ERIE, Pa. — Scientific discoveries often happen by accident: An experiment goes not quite as expected, and the scientist says something like, “Huh, that’s weird.”
For many, that moment comes after years, or even a full lifetime, of work. For Ethan Fontana, a rising senior at Penn State Behrend, it came in his first year of college, in a class outside of his major.
Fontana, a mechanical engineering major from Lower Burrell, had passed college-level physics in high school, thanks to a dual-enrollment AP course, but he needed a lab credit for the course to be accepted as a replacement for PHYS 211: Mechanics at Penn State.
Chuck Yeung, a professor of physics at Behrend, helped him craft an individual study course that would meet the college’s requirements. While working in the lab independently on an assignment involving a ticker tape timer, an instrument that measures short intervals of time, Fontana noticed something odd.
“I was obtaining inaccurate and inconsistent values of gravity,” he said. “I approached Dr. Yeung about it. He was unable to find anything about the issue online, so he suggested we do a research study on it.”
After hours in the lab, performing trial after trial, they concluded that external friction was causing the effect. They were able to calculate it with minimal uncertainty.
Having determined the cause, Fontana worked with Yeung to produce a poster for the Sigma Xi Undergraduate Research Conference. His entry tied for first place in the physics/chemistry division.
“We were both sort of amazed, because I was only a first-year student at that time,” Fontana said.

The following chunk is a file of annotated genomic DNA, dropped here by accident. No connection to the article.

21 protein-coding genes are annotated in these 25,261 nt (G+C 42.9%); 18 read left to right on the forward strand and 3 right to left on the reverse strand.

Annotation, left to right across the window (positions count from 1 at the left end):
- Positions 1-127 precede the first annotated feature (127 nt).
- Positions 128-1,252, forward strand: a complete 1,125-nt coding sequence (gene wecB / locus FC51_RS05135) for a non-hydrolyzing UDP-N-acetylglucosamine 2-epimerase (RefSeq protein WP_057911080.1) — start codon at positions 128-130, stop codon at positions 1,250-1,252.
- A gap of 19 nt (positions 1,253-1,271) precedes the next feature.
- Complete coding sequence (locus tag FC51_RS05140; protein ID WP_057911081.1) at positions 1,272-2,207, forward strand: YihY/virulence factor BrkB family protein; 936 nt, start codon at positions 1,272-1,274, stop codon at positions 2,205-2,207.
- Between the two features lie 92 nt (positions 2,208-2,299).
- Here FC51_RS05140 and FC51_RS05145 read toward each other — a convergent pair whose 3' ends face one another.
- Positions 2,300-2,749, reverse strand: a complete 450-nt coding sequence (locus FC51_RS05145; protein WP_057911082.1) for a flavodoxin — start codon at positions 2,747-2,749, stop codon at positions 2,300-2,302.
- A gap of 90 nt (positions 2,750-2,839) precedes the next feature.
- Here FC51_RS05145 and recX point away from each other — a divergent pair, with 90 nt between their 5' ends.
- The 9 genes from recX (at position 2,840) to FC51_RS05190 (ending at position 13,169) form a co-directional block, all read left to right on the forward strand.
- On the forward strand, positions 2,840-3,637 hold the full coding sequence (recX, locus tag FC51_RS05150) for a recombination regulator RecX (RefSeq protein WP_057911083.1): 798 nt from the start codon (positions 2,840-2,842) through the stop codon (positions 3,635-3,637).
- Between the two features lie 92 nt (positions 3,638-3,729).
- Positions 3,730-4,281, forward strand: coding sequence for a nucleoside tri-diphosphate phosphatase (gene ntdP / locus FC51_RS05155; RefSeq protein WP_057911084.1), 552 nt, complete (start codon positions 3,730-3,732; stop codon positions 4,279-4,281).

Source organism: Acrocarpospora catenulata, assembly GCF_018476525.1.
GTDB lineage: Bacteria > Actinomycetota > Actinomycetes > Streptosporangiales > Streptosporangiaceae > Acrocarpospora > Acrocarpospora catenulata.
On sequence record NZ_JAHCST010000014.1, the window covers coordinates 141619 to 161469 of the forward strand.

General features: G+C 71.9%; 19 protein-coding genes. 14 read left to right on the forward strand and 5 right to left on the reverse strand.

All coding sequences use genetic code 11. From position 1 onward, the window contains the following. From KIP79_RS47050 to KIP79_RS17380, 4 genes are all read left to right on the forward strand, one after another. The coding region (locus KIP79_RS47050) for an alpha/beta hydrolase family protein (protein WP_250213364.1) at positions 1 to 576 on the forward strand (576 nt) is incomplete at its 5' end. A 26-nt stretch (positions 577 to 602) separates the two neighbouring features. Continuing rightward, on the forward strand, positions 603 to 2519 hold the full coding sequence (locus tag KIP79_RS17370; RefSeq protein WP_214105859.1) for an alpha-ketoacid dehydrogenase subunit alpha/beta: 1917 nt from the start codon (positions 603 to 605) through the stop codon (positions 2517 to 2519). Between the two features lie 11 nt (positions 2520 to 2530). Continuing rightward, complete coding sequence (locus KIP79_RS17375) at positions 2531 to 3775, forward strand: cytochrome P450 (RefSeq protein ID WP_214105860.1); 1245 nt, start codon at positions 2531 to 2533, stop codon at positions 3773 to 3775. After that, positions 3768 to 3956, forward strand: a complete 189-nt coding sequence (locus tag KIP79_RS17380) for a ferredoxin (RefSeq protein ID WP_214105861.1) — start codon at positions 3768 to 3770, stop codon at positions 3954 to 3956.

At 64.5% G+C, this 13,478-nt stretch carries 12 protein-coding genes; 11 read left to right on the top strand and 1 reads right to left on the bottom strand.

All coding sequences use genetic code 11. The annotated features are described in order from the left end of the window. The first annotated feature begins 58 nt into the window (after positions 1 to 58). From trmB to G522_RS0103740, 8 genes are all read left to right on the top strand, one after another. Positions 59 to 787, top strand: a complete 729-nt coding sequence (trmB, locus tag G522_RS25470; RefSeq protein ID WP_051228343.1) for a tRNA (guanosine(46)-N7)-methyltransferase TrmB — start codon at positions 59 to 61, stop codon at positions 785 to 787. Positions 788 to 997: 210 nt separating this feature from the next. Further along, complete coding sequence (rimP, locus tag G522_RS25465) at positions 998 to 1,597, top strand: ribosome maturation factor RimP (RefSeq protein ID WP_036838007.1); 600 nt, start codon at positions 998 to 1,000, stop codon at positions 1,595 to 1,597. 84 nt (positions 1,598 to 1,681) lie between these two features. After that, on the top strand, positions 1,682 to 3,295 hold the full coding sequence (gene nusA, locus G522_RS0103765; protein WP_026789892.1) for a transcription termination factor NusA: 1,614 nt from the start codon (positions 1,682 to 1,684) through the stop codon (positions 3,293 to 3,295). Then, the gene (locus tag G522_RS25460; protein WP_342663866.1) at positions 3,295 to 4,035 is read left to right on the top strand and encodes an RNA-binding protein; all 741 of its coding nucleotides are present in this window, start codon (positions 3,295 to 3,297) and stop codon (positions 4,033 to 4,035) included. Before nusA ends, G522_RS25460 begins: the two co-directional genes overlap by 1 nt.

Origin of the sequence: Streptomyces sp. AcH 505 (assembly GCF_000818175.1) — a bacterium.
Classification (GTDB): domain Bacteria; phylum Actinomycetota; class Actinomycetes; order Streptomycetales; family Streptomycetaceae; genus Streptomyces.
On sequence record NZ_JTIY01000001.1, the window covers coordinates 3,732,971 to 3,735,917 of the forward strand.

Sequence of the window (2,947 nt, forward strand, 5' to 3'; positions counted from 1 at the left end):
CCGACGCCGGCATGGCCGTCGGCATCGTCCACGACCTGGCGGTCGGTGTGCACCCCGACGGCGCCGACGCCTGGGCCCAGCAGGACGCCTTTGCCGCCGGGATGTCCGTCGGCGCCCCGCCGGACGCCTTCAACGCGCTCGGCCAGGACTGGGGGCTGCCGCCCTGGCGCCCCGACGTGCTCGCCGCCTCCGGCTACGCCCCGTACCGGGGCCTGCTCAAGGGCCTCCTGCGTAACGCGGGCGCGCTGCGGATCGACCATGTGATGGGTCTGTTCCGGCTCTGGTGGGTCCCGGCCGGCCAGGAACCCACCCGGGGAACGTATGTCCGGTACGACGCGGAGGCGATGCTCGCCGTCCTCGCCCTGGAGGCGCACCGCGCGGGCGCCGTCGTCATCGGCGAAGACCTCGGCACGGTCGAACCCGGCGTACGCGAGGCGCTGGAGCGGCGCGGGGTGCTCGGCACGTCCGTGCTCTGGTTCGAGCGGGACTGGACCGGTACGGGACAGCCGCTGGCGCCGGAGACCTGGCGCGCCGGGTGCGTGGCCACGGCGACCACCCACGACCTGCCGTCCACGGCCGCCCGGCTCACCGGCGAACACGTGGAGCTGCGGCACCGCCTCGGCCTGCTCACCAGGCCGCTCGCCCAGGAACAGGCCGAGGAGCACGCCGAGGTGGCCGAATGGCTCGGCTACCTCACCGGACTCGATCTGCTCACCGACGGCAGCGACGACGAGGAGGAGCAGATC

A ticker tape timer makes a dot on a thin strip of paper every 50th of a second. The instrument has been used in introductory physics classes in high schools and college for decades, said Jonathan Hall, an associate teaching professor of physics.
“It is a useful pedagogical tool to introduce important concepts of motion, such as velocity and acceleration,” Hall said. “I was astounded to find no articles in physics education journals about the results to expect, or suggested best practices when using a ticker tape timer to measure motion.”
Hall, Yeung and Fontana collaborated on a research paper, with Fontana as the lead author. It was published in the May issue of The Physics Teacher.
“I think the paper fills a gap in physics education literature and will be a helpful resource, especially to new physics teachers,” Hall said.
“Ethan is a remarkable student,” he said. “It’s quite unusual for a student to take their first college physics lab and end up as the lead author of a peer-reviewed scientific paper.”